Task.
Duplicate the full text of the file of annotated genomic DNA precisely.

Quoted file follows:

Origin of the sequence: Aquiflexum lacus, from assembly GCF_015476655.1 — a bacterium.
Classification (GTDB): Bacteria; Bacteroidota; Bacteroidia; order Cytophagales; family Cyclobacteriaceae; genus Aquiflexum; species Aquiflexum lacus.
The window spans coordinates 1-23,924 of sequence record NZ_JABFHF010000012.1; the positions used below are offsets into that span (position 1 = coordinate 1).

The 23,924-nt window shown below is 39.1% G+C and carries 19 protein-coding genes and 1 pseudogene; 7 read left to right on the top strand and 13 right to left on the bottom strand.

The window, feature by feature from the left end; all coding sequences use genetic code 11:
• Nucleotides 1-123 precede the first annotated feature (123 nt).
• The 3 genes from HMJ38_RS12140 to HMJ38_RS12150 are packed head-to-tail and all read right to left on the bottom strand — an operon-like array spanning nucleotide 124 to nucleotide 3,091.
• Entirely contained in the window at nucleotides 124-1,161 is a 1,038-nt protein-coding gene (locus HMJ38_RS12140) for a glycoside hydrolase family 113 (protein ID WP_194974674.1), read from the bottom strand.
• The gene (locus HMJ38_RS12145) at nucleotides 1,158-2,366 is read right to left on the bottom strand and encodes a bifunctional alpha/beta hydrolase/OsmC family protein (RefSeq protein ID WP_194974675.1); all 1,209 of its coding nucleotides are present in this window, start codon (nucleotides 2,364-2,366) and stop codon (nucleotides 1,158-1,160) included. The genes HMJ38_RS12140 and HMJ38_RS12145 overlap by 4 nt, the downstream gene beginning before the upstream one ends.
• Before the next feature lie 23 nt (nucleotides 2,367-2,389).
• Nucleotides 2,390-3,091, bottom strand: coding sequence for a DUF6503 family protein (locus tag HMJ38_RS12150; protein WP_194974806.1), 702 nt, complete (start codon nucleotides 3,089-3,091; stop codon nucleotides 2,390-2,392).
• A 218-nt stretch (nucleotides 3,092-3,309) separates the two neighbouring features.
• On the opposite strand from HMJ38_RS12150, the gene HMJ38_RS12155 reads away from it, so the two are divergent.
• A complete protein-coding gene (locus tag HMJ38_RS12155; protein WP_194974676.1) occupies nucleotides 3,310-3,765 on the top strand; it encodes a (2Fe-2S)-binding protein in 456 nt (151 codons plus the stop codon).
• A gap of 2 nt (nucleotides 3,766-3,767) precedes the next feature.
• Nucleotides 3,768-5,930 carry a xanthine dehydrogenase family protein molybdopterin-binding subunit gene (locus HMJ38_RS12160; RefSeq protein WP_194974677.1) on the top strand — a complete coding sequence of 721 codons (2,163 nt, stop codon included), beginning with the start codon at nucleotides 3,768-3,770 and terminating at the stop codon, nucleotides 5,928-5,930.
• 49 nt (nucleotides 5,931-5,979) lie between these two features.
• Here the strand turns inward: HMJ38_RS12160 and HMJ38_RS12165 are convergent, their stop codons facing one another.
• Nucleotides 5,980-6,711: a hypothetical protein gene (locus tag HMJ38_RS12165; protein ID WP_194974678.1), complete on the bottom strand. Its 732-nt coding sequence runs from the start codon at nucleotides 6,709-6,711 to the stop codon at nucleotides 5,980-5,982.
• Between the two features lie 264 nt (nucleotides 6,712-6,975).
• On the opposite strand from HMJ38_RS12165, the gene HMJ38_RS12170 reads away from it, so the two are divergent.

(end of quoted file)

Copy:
Origin of the sequence: Aquiflexum lacus, from assembly GCF_015476655.1 — a bacterium.
Classification (GTDB): Bacteria; Bacteroidota; Bacteroidia; order Cytophagales; family Cyclobacteriaceae; genus Aquiflexum; species Aquiflexum lacus.
The window spans coordinates 1-23,924 of sequence record NZ_JABFHF010000012.1; the positions used below are offsets into that span (position 1 = coordinate 1).

The 23,924-nt window shown below is 39.1% G+C and carries 19 protein-coding genes and 1 pseudogene; 7 read left to right on the top strand and 13 right to left on the bottom strand.

The window, feature by feature from the left end; all coding sequences use genetic code 11:
• Nucleotides 1-123 precede the first annotated feature (123 nt).
• The 3 genes from HMJ38_RS12140 to HMJ38_RS12150 are packed head-to-tail and all read right to left on the bottom strand — an operon-like array spanning nucleotide 124 to nucleotide 3,091.
• Entirely contained in the window at nucleotides 124-1,161 is a 1,038-nt protein-coding gene (locus HMJ38_RS12140) for a glycoside hydrolase family 113 (protein ID WP_194974674.1), read from the bottom strand.
• The gene (locus HMJ38_RS12145) at nucleotides 1,158-2,366 is read right to left on the bottom strand and encodes a bifunctional alpha/beta hydrolase/OsmC family protein (RefSeq protein ID WP_194974675.1); all 1,209 of its coding nucleotides are present in this window, start codon (nucleotides 2,364-2,366) and stop codon (nucleotides 1,158-1,160) included. The genes HMJ38_RS12140 and HMJ38_RS12145 overlap by 4 nt, the downstream gene beginning before the upstream one ends.
• Before the next feature lie 23 nt (nucleotides 2,367-2,389).
• Nucleotides 2,390-3,091, bottom strand: coding sequence for a DUF6503 family protein (locus tag HMJ38_RS12150; protein WP_194974806.1), 702 nt, complete (start codon nucleotides 3,089-3,091; stop codon nucleotides 2,390-2,392).
• A 218-nt stretch (nucleotides 3,092-3,309) separates the two neighbouring features.
• On the opposite strand from HMJ38_RS12150, the gene HMJ38_RS12155 reads away from it, so the two are divergent.
• A complete protein-coding gene (locus tag HMJ38_RS12155; protein WP_194974676.1) occupies nucleotides 3,310-3,765 on the top strand; it encodes a (2Fe-2S)-binding protein in 456 nt (151 codons plus the stop codon).
• A gap of 2 nt (nucleotides 3,766-3,767) precedes the next feature.
• Nucleotides 3,768-5,930 carry a xanthine dehydrogenase family protein molybdopterin-binding subunit gene (locus HMJ38_RS12160; RefSeq protein WP_194974677.1) on the top strand — a complete coding sequence of 721 codons (2,163 nt, stop codon included), beginning with the start codon at nucleotides 3,768-3,770 and terminating at the stop codon, nucleotides 5,928-5,930.
• 49 nt (nucleotides 5,931-5,979) lie between these two features.
• Here the strand turns inward: HMJ38_RS12160 and HMJ38_RS12165 are convergent, their stop codons facing one another.
• Nucleotides 5,980-6,711: a hypothetical protein gene (locus tag HMJ38_RS12165; protein ID WP_194974678.1), complete on the bottom strand. Its 732-nt coding sequence runs from the start codon at nucleotides 6,709-6,711 to the stop codon at nucleotides 5,980-5,982.
• Between the two features lie 264 nt (nucleotides 6,712-6,975).
• On the opposite strand from HMJ38_RS12165, the gene HMJ38_RS12170 reads away from it, so the two are divergent.